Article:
In 1640, Penelope Van Princis was a blushing bride of 18. She was immigrating from the Netherlands  to New Amsterdam (later known as New York) when her ship ran aground near the point that would become. Sandy Hook, New Jersey.  Evidently the other passengers headed out on foot for New Amsterdam leaving Penelope and her feverish husband on the beach. Indians attacked, killing the man (John Kent in some versions of the tale) and leaving Penelope for dead. She  had a skull fracture and was partially scalped. Her left arm was mangled and her abdomen so badly slashed  that her intestines were exposed. She crawled into a hollow tree where she survived for several days. An older Indian found her and patched up her wounds  with a fishbone needle and vegetable fiber thread according to some accounts. .

       She lived in the Indian village about a year learning the Indian language and ways, until some white men came and took her to New Amsterdam. She married Richard Stout there in 1644. Stout started exploring the the area in New Jersey where Penelope had been shipwrecked.In 1648, he and eleven others purchased a large area in East Jersey from Gov. Nichols. The area became Monmouth County.
      One day the old Indian who had saved Penelope came to warn them that an attack was being planned. Penelope and the other women packed up their children in canoes and left. Richard gathered the other men to prepare for battle. The Indians attacked at midnight but because the settlers were prepared and armed with guns, the Indians soon retreated. Richard and the Indians hammered out a peace treaty and on January 25, 1664, the settlers paid the Indians for the land. Gov. Nichols issued the Monmouth Patent guaranteeing them religious freedom.
        In 1668, Richard and Penelope, along with other families, organized the state's first Baptist Church in Penelope's kitchen. Richard and his oldest son John were among the 18 charter members.  They built a log cabin to house the growing congregation in 1688.
        Richard lived until 1705. According to some records, Penelope died in 1712 but most records claim she lived until 1732 which would have made her 110. (see dates on commemorative coin.) Family legend says Penelope always wore a cap to cover the scar from nearly being scalped and she had no use of her left arm.
        Penelope's grandaughter, Penelope Stout Jewell, married my seventh great grandfather, William Merrell, about 1729.

Saturday, November 29, 2014

D-Day is here!

D is for disaster! That's what my room looks like as i try to select what I'll wear over the next four months. I simply have too much stuff. Remember Little House on the Prairie when Laura  Ingalls had two dresses?  Somewhere along the line our lives got a whole lot more complicated. Packing for me means trying on clothes and jewelry, trying to work out the best mix and match possibilities for the most variety. D is for decisions!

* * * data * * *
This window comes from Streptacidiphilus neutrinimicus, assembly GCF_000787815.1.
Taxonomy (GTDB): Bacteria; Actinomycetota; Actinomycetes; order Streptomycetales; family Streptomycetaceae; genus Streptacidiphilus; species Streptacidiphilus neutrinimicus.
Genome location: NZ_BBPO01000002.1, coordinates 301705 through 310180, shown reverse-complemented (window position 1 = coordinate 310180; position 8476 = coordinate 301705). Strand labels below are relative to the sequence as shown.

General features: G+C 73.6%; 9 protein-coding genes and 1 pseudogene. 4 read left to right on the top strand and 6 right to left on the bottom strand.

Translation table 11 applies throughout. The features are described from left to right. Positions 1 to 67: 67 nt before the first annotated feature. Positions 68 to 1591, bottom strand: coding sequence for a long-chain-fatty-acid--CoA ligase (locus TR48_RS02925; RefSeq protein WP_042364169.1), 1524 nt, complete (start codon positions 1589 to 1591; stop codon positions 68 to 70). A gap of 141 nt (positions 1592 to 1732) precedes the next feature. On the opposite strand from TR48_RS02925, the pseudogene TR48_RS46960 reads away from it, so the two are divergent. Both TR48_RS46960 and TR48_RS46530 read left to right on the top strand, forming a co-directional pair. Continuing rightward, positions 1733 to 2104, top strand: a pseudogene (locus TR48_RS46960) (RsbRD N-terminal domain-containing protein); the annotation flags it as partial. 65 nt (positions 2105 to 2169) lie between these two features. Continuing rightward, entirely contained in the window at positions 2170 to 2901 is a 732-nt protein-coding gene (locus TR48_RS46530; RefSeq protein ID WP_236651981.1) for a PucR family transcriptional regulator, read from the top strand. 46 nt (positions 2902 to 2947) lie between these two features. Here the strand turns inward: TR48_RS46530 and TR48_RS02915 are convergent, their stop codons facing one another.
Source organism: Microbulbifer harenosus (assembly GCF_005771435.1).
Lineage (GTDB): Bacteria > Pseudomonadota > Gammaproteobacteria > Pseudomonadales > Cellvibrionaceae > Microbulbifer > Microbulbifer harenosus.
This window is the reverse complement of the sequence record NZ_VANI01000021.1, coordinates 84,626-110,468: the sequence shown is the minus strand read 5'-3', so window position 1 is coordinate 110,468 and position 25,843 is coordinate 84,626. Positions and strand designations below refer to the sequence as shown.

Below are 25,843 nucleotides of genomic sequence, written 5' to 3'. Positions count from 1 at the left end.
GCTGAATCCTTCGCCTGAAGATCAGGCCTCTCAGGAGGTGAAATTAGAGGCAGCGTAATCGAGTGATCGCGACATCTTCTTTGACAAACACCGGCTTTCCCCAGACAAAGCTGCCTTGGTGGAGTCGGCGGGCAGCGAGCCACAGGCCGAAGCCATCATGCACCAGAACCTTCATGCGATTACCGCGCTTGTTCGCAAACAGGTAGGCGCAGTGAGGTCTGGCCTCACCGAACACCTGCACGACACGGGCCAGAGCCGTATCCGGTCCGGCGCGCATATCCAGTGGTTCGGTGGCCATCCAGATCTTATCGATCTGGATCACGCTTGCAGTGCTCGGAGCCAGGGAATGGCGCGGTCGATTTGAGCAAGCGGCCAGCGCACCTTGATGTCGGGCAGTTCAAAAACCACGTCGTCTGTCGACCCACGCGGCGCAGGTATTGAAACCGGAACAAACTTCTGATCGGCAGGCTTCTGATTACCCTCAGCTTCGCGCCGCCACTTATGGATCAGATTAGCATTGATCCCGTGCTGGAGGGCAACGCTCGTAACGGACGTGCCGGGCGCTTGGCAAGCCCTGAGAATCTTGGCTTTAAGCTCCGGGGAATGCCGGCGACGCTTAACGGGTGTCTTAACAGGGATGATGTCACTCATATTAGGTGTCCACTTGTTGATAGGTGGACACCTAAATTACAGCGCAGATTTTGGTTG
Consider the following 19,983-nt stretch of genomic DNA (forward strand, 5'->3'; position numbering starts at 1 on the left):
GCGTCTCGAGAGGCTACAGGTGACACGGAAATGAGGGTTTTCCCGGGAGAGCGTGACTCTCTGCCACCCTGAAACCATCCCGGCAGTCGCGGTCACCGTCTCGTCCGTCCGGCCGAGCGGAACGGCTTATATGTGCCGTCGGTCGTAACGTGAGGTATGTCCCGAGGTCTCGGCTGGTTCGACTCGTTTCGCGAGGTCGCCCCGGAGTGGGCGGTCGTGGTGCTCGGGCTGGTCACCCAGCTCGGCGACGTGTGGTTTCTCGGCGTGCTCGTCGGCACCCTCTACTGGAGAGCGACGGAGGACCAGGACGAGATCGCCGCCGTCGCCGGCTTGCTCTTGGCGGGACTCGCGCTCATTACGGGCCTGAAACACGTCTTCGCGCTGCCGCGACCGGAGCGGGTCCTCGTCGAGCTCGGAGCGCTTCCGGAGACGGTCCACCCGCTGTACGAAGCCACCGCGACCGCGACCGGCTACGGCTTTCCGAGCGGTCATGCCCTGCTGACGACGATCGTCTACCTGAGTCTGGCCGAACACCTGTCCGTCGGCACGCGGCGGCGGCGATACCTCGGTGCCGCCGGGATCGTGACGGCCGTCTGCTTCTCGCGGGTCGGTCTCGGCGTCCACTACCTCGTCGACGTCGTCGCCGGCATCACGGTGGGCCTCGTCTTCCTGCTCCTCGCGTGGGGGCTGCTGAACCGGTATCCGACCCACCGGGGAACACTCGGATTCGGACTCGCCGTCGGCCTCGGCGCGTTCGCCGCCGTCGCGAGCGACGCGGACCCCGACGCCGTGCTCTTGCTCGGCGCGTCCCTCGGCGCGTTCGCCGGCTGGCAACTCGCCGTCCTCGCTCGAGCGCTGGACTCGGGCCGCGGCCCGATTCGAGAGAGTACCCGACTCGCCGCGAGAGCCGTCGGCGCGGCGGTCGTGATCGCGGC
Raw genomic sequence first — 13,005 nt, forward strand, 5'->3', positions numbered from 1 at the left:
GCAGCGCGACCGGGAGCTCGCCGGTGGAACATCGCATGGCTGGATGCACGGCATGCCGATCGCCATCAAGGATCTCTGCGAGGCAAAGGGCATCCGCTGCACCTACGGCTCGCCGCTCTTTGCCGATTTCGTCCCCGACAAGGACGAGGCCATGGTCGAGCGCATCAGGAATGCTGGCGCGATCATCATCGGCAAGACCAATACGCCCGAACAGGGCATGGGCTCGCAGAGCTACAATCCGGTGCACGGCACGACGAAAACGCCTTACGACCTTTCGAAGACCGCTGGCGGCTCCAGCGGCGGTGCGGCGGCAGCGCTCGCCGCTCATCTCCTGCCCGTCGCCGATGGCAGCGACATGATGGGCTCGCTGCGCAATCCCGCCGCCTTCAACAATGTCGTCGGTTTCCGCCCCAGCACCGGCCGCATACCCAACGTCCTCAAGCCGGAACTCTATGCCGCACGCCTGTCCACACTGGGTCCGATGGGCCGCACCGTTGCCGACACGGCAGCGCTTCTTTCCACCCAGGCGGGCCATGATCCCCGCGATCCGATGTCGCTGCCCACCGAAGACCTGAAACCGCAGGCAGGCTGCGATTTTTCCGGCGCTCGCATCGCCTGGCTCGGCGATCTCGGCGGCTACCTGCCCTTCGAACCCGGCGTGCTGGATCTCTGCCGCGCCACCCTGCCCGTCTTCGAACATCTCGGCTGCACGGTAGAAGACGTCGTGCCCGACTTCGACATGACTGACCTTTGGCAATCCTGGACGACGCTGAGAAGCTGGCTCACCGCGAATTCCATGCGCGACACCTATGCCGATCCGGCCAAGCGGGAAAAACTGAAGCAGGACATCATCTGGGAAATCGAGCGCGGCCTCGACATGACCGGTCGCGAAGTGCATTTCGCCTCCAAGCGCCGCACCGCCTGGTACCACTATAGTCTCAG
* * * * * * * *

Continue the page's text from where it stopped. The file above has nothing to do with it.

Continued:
Clothes are just the beginning. I have to decide what kitchen implements I can't live without like my garlic press and my zester. This year I added a rolling pin in case I want to make pie or cookies. In previous years I have slathered grease and flour on a wine bottle and pressed it into service rolling out dough.  I also need to decide what to do with the remnants of food. And what medical or financial records I might need over the next four months. And all the bug balms I've collected over the years, (Not that anything works).

Finally! The fridge is empty and wiped clean. The van is packed. The leftovers have been dropped at Ryan's. D is for done.

Better go to bed and catch a few winks.Steve will want to hit the road early tomorrow morning. We have three long days of driving ahead of us. By the third day it will be t-shirts and shorts.D-lightful!

Monday, November 17, 2014

Countdown crazy

Yes, folks, this is the same tree that just a few weeks ago was in flaming color. Now it's almost lost in the flurry of flakes. And the countdown to winter it going off like an alarm clock.

 Time's up!

Technically we still have two weeks before we leave for Florida but winter is pushing us out the door. That doesn't mean I'm ready. This is the week for the final paperwork. Finish all the tasks I promised at church, put AT&T on vacation hold, get the mail forwarded and  submit the final payrolls for my freelance work.

It's also the last hurrah for book sales. I need to check with all the stores that carry my books to be sure they have the necessary supplies to carry then through the winter. Then I finish the week with two big sales events. Friday night is our second annual Holiday Book Bash at Seven Steps Up in Spring Lake. That was a great party last year and features even more authors this year. Then Saturday we are scheduled at the Muskegon Farmer's Market.

The hectic holiday season is about to begin.

Sunday, November 9, 2014

A storm is brewing

      A cloudy sky framed the bare tree yesterday as I took my walk. Even the most stubborn leaves had been torn from the branches. Winter is almost here.
      If you've been following my weekly updates on this particular tree, you know the count is down to three weeks from today. That's when we leave for Florida. But that final week I'll be celebrating Thanksgiving at my mother's house so there's really only two weeks left to get ready for Florida.
      Like the winds that have picked the tree clean, I have been picking away at the home tasks, trying to get this life in order before I move on to my Florida life. I've made amazing progress. My bathroom redecorating is finished. It looks a little like purple grape juice has stained one wall, as well as towels and shower curtain.I even cleaned out the linen closet yesterday, a job I have been putting off for years.